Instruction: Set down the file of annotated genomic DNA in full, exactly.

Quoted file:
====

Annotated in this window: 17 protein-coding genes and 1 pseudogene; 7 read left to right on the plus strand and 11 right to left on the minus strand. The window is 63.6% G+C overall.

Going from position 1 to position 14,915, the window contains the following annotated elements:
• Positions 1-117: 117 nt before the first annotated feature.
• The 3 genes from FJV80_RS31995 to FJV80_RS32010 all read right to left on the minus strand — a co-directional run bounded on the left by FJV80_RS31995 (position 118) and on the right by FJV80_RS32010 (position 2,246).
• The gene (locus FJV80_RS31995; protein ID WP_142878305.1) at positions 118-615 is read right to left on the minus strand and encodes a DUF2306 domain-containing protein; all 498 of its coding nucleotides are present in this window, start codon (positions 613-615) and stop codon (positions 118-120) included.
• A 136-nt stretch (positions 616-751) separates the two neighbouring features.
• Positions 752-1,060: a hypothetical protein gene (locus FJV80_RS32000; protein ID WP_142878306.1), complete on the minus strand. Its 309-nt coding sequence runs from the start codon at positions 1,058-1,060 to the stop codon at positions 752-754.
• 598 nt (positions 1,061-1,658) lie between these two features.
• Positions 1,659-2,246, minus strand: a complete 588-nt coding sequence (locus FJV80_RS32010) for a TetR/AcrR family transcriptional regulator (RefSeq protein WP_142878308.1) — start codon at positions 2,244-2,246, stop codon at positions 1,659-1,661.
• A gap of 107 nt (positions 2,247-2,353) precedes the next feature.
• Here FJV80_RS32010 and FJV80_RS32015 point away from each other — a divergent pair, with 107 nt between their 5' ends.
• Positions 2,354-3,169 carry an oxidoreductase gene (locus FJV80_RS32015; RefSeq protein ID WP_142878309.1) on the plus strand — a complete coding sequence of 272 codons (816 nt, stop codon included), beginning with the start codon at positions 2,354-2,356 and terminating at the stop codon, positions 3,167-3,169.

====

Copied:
Annotated in this window: 17 protein-coding genes and 1 pseudogene; 7 read left to right on the plus strand and 11 right to left on the minus strand. The window is 63.6% G+C overall.

Going from position 1 to position 14,915, the window contains the following annotated elements:
• Positions 1-117: 117 nt before the first annotated feature.
• The 3 genes from FJV80_RS31995 to FJV80_RS32010 all read right to left on the minus strand — a co-directional run bounded on the left by FJV80_RS31995 (position 118) and on the right by FJV80_RS32010 (position 2,246).
• The gene (locus FJV80_RS31995; protein ID WP_142878305.1) at positions 118-615 is read right to left on the minus strand and encodes a DUF2306 domain-containing protein; all 498 of its coding nucleotides are present in this window, start codon (positions 613-615) and stop codon (positions 118-120) included.
• A 136-nt stretch (positions 616-751) separates the two neighbouring features.
• Positions 752-1,060: a hypothetical protein gene (locus FJV80_RS32000; protein ID WP_142878306.1), complete on the minus strand. Its 309-nt coding sequence runs from the start codon at positions 1,058-1,060 to the stop codon at positions 752-754.
• 598 nt (positions 1,061-1,658) lie between these two features.
• Positions 1,659-2,246, minus strand: a complete 588-nt coding sequence (locus FJV80_RS32010) for a TetR/AcrR family transcriptional regulator (RefSeq protein WP_142878308.1) — start codon at positions 2,244-2,246, stop codon at positions 1,659-1,661.
• A gap of 107 nt (positions 2,247-2,353) precedes the next feature.
• Here FJV80_RS32010 and FJV80_RS32015 point away from each other — a divergent pair, with 107 nt between their 5' ends.
• Positions 2,354-3,169 carry an oxidoreductase gene (locus FJV80_RS32015; RefSeq protein ID WP_142878309.1) on the plus strand — a complete coding sequence of 272 codons (816 nt, stop codon included), beginning with the start codon at positions 2,354-2,356 and terminating at the stop codon, positions 3,167-3,169.